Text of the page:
A complaint brought by 67 year old cyclist, Alexander Gibson, against Police Scotland for failing to investigate a road traffic collision that put him in hospital has been upheld by the Chief Inspector of South Highland Area Command.
The Police also admitted that it was wrong not to report the driver involved in the incident for any criminal offence under the Road Traffic Act contrary to Police Scotland Procedure and legal guidance.
Mr Gibson of Whitburn, West Lothian, made the complaint having first fought a successful 18 month compensation battle with the driver’s insurance company to establish that their client was responsible because he failed to give enough room when attempting to overtake.
Now Mr Gibson, disgusted by the excuses made by the Police for “not doing their job” and distressed by the legal battle through the civil courts, is calling for a change in the law.
A cyclist for 15 years, Mr Gibson was cycling in the North West of Scotland in April 2013 when he was suddenly struck from behind by a minibus. He sustained a fractured pelvis as well as damage to his elbow and shoulder and was taken to hospital before the police arrived at the scene. According to statements taken by the Police from the driver and two passengers, Mr Gibson had apparently swerved into the minibus’s path.
Because of this, no criminal charges were brought, despite Mr Gibson disagreeing with the driver’s version of events. No statement was taken from Mr Gibson, no formal road traffic investigations were carried out at the scene, and the driver was not reported for any office despite the serious nature of the accident and against all normal procedures, implying that from the beginning, the word of the minibus driver was taken over Mr Gibson’s version of events.
Colin Gough, Chief Inspector for South Highland Area Command called it “totally unacceptable” in his letter to Mr Gibson, upholding the complaint.
Mr Gibson said: “Because the Police immediately assumed the driver of the minibus was right and I was wrong, I have had to fight to prove that the accident was not my fault. Having done so, now the Police can only apologise that they did not do their job. This cannot be right. The law is in place to act as a deterrent and to protect people, but the opposite has happened. We need a change.”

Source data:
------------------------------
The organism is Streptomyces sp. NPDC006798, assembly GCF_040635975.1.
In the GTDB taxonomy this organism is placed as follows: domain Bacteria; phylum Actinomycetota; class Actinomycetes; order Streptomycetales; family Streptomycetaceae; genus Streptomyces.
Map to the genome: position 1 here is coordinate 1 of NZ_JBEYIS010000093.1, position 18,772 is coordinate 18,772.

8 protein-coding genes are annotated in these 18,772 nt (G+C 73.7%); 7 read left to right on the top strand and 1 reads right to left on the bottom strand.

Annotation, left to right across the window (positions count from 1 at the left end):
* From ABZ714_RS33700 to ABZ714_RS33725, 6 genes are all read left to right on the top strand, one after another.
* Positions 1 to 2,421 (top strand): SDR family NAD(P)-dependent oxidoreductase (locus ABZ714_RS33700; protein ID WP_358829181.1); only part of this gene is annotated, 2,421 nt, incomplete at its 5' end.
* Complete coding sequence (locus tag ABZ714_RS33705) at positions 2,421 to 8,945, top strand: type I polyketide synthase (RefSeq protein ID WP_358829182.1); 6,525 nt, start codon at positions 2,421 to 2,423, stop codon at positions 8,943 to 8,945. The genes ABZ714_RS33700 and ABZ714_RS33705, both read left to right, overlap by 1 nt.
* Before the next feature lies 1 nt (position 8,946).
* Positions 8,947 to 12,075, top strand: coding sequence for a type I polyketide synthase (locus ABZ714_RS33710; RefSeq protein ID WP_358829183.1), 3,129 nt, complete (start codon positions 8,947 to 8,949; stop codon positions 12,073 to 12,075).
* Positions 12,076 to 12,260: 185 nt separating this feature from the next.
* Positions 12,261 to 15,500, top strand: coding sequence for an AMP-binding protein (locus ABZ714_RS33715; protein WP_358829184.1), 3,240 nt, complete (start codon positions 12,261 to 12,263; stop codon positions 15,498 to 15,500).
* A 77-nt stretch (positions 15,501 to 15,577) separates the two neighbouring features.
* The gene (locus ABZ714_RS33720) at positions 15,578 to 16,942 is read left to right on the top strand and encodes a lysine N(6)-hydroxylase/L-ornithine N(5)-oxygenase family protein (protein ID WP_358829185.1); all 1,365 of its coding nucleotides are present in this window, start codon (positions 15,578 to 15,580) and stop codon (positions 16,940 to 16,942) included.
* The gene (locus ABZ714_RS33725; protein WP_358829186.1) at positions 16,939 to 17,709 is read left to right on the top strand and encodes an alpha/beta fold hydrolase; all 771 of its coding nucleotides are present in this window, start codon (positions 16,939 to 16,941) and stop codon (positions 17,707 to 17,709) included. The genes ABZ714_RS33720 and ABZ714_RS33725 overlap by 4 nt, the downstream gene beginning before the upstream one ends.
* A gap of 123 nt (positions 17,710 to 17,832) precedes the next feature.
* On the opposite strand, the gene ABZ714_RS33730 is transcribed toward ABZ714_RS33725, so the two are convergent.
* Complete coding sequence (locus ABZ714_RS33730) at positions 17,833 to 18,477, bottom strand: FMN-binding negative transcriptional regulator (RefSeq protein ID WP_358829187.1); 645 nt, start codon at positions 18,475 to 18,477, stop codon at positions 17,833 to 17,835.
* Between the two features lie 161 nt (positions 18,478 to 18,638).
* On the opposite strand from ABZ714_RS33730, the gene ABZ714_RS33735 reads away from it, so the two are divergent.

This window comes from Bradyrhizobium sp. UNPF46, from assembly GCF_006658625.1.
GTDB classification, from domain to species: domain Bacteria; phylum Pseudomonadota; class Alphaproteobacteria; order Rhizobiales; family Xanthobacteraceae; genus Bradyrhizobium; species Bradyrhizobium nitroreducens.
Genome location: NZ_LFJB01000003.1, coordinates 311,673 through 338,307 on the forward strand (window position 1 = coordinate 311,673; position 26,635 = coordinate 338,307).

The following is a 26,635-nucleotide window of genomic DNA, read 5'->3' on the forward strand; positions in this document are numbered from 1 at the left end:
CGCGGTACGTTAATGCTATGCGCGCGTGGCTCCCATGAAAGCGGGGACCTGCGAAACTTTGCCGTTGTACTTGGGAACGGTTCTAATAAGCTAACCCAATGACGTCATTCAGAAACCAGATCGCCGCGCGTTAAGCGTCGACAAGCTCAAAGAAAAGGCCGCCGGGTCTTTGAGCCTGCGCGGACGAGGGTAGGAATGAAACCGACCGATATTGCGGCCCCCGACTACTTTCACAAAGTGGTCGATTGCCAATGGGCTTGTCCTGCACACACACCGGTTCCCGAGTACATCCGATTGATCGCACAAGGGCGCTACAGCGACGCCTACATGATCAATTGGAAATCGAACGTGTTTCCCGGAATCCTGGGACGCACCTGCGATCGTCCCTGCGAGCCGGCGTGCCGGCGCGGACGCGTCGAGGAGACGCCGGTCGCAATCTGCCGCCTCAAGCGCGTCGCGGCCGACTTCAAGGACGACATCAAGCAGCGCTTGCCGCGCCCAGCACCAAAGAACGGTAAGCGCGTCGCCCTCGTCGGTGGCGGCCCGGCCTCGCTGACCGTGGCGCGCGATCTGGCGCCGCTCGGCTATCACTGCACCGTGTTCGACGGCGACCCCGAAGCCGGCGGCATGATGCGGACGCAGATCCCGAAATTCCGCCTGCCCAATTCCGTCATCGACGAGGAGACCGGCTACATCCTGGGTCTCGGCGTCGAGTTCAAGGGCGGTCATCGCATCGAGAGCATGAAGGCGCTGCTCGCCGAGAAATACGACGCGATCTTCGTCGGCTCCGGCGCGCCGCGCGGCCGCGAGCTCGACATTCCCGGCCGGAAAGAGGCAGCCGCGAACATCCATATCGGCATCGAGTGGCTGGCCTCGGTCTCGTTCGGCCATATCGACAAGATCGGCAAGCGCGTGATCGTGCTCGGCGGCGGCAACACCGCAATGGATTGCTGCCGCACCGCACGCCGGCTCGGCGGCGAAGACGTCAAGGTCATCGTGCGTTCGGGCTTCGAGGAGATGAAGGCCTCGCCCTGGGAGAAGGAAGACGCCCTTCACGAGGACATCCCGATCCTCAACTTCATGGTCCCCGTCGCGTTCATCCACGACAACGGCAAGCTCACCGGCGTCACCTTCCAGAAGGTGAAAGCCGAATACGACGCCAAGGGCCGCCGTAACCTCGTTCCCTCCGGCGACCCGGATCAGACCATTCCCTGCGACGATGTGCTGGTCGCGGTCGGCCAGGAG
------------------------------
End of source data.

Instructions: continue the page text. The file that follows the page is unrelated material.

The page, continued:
Brenda Mitchell of Cycle Law Scotland acted for Mr Gibson in his battle against the insurance company in the civil courts, and believes that a system of presumed liability would have seen justice far quicker. She said: “The Highway Code states that you should “give motorcyclists, cyclists and horse riders at least as much room as you would when overtaking a car”.
The damage to Mr Gibson’s bike and the fact that he was found on his own side of the carriageway, suggests that the driver in this case did not give Mr Gibson enough room when attempting to overtake. However, no due diligence was undertaken by the Police and the driver was never put under any scrutiny. And without any charges brought against the driver, Mr Gibson had an uphill battle to prove he was doing nothing wrong.”
She continued: “It took a period of nearly 18 months for the driver’s insurance company to admit liability. Under presumed liability, this 18 month long process would have been avoided. Currently, our civil law system requires the vulnerable road user - the injured and the bereaved - to prove the case against the more powerful, which in most cases is the motorist’s insurance company. No or little account is taken of the destructive disparity between a motor vehicle and a bicycle. Under presumed liability which recognises the concept of who brings most harm to a collision, it is for the more powerful to prove that the vulnerable road user is liable.
“The stress and worry suffered by Mr Gibson was entirely unnecessary, as was the cost incurred by the refusal to admit liability by the insurers. Presumed liability would have been beneficial for all parties concerned.”
Neil Findlay MSP for Lothians said: “The actions of the Police in this matter have fallen below the standards we have come to expect and it is disappointing that they failed to follow the correct procedures all the while treating Mr Gibson as the guilty party when in fact he was the innocent victim. Hopefully lessons will have been learned to ensure that other cyclists are not put in the same position.”